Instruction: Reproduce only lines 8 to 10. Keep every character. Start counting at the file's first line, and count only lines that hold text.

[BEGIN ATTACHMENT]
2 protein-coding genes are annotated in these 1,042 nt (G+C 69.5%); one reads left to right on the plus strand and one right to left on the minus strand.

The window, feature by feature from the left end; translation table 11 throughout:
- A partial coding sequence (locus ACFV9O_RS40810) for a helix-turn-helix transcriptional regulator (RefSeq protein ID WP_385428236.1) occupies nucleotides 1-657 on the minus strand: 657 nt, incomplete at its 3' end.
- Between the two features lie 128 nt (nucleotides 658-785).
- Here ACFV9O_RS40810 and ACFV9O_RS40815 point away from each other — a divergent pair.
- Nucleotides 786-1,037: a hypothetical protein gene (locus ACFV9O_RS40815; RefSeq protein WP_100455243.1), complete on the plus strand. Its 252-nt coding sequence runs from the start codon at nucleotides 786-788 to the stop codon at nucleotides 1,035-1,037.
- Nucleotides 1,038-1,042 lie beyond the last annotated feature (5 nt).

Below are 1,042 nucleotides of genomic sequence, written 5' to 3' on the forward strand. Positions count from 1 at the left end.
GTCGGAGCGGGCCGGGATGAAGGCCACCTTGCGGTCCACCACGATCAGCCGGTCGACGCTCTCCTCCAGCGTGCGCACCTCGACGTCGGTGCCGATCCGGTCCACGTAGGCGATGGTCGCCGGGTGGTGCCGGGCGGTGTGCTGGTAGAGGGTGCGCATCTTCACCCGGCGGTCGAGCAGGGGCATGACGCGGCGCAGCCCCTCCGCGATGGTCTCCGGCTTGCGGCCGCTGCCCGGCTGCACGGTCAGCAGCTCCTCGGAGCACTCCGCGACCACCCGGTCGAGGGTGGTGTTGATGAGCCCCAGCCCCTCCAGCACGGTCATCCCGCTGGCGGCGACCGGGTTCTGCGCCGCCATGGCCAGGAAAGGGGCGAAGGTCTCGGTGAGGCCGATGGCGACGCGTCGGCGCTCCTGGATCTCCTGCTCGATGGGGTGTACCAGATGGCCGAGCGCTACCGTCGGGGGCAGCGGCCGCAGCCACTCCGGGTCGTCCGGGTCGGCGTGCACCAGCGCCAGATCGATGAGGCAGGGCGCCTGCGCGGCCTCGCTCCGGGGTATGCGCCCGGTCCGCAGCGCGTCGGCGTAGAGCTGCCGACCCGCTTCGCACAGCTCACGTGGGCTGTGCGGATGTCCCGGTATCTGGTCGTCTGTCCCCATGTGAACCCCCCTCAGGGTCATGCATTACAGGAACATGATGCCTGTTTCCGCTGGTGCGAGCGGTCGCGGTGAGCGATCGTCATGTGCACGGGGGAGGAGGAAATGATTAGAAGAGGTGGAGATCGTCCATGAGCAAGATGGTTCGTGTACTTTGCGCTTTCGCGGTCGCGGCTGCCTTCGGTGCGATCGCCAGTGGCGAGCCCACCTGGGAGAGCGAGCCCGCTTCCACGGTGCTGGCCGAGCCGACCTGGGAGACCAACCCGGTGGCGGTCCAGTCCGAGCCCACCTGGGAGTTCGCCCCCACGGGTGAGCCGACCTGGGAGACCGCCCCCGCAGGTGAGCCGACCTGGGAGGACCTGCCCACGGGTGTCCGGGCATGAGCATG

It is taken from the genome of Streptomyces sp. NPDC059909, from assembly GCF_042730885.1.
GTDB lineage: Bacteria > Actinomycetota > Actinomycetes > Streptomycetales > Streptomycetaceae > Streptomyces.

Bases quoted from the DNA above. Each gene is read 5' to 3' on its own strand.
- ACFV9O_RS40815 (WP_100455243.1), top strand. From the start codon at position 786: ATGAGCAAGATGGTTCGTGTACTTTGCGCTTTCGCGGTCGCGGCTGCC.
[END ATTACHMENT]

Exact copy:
Below are 1,042 nucleotides of genomic sequence, written 5' to 3' on the forward strand. Positions count from 1 at the left end.
GTCGGAGCGGGCCGGGATGAAGGCCACCTTGCGGTCCACCACGATCAGCCGGTCGACGCTCTCCTCCAGCGTGCGCACCTCGACGTCGGTGCCGATCCGGTCCACGTAGGCGATGGTCGCCGGGTGGTGCCGGGCGGTGTGCTGGTAGAGGGTGCGCATCTTCACCCGGCGGTCGAGCAGGGGCATGACGCGGCGCAGCCCCTCCGCGATGGTCTCCGGCTTGCGGCCGCTGCCCGGCTGCACGGTCAGCAGCTCCTCGGAGCACTCCGCGACCACCCGGTCGAGGGTGGTGTTGATGAGCCCCAGCCCCTCCAGCACGGTCATCCCGCTGGCGGCGACCGGGTTCTGCGCCGCCATGGCCAGGAAAGGGGCGAAGGTCTCGGTGAGGCCGATGGCGACGCGTCGGCGCTCCTGGATCTCCTGCTCGATGGGGTGTACCAGATGGCCGAGCGCTACCGTCGGGGGCAGCGGCCGCAGCCACTCCGGGTCGTCCGGGTCGGCGTGCACCAGCGCCAGATCGATGAGGCAGGGCGCCTGCGCGGCCTCGCTCCGGGGTATGCGCCCGGTCCGCAGCGCGTCGGCGTAGAGCTGCCGACCCGCTTCGCACAGCTCACGTGGGCTGTGCGGATGTCCCGGTATCTGGTCGTCTGTCCCCATGTGAACCCCCCTCAGGGTCATGCATTACAGGAACATGATGCCTGTTTCCGCTGGTGCGAGCGGTCGCGGTGAGCGATCGTCATGTGCACGGGGGAGGAGGAAATGATTAGAAGAGGTGGAGATCGTCCATGAGCAAGATGGTTCGTGTACTTTGCGCTTTCGCGGTCGCGGCTGCCTTCGGTGCGATCGCCAGTGGCGAGCCCACCTGGGAGAGCGAGCCCGCTTCCACGGTGCTGGCCGAGCCGACCTGGGAGACCAACCCGGTGGCGGTCCAGTCCGAGCCCACCTGGGAGTTCGCCCCCACGGGTGAGCCGACCTGGGAGACCGCCCCCGCAGGTGAGCCGACCTGGGAGGACCTGCCCACGGGTGTCCGGGCATGAGCATG

It is taken from the genome of Streptomyces sp. NPDC059909, from assembly GCF_042730885.1.